Targeting the therapeutic effects of exercise on redox-sensitive mechanisms in the vascular endothelium during tumor progression

Gretchen Wolff, Michal Toborek

Research output: Contribution to journalReview article

3 Scopus citations


The American Cancer Society estimated 1.5 million new cancer cases in the United States in 2012. Although the exact number is not known, it is estimated that brain metastases occur in 20-40% of cancer patients (39). Owing to the complexity of development and the variation in tumor etiology, therapy options have been limited for a number of cancers, whereas progressive treatments have been successful for some malignancies. Combining treatment strategies has shown potential to increase positive outcomes; however, cancer remains a formidable diagnosis with no true cure. Many researchers have focused on alternative forms of cancer prevention or treatment to slow cancer progression. Studies have shown that with moderate, regular exercise signaling pathways associated with increased antioxidant activity and cellular repair are upregulated in vascular tissue; however, the physiological mechanisms are poorly understood. The purpose of this review is to examine the current literature to better understand the impact of exercise on cancer progression and tumor metastasis and discuss potential redox-related signaling in the vasculature that may be involved.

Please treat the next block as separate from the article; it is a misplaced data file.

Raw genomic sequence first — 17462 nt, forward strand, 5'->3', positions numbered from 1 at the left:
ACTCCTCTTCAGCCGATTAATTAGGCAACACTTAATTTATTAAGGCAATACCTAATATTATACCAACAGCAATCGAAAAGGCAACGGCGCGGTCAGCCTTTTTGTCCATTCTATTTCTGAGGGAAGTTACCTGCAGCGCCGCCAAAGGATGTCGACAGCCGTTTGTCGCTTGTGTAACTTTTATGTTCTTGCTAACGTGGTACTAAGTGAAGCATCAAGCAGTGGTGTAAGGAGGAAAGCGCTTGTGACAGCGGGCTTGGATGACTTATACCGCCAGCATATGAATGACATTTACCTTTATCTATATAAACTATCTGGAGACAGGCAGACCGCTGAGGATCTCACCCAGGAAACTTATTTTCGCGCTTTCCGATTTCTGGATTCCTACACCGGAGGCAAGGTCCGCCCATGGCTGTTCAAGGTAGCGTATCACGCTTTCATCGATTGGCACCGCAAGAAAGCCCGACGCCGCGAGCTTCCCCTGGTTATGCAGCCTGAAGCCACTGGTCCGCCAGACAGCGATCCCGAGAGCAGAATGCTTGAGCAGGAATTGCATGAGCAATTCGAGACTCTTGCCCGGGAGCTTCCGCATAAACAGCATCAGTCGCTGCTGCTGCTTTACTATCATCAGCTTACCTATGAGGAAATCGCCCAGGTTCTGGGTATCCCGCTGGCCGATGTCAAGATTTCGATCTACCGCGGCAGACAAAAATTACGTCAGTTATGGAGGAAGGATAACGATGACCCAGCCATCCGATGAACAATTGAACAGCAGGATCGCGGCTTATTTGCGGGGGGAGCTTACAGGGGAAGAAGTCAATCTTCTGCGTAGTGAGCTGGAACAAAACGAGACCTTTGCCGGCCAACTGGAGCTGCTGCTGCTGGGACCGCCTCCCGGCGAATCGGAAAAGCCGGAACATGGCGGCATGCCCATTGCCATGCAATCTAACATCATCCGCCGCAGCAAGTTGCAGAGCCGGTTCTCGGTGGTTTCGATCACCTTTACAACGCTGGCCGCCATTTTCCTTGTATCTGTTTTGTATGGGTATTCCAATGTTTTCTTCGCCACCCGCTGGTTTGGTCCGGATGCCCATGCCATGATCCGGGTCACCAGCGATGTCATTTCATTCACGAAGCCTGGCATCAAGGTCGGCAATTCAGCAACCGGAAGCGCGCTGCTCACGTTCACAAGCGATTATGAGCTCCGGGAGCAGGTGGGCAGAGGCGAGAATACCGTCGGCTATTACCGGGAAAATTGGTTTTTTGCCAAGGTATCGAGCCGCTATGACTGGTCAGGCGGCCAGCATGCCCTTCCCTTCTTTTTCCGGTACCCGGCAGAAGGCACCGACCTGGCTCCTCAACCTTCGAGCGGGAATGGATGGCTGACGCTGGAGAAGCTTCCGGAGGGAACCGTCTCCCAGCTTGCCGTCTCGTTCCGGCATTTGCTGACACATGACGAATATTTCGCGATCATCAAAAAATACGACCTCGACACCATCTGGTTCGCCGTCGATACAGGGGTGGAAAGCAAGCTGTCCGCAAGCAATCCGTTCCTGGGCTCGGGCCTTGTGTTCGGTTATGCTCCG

Original languageEnglish (US)
Pages (from-to)565-571
Number of pages7
JournalIUBMB life
Issue number7
StatePublished - Jul 1 2013



  • brain microvasculature
  • cancer
  • exercise
  • metastasis
  • reactive oxygen species
  • tight junction

ASJC Scopus subject areas

  • Biochemistry
  • Cell Biology
  • Clinical Biochemistry
  • Molecular Biology
  • Genetics

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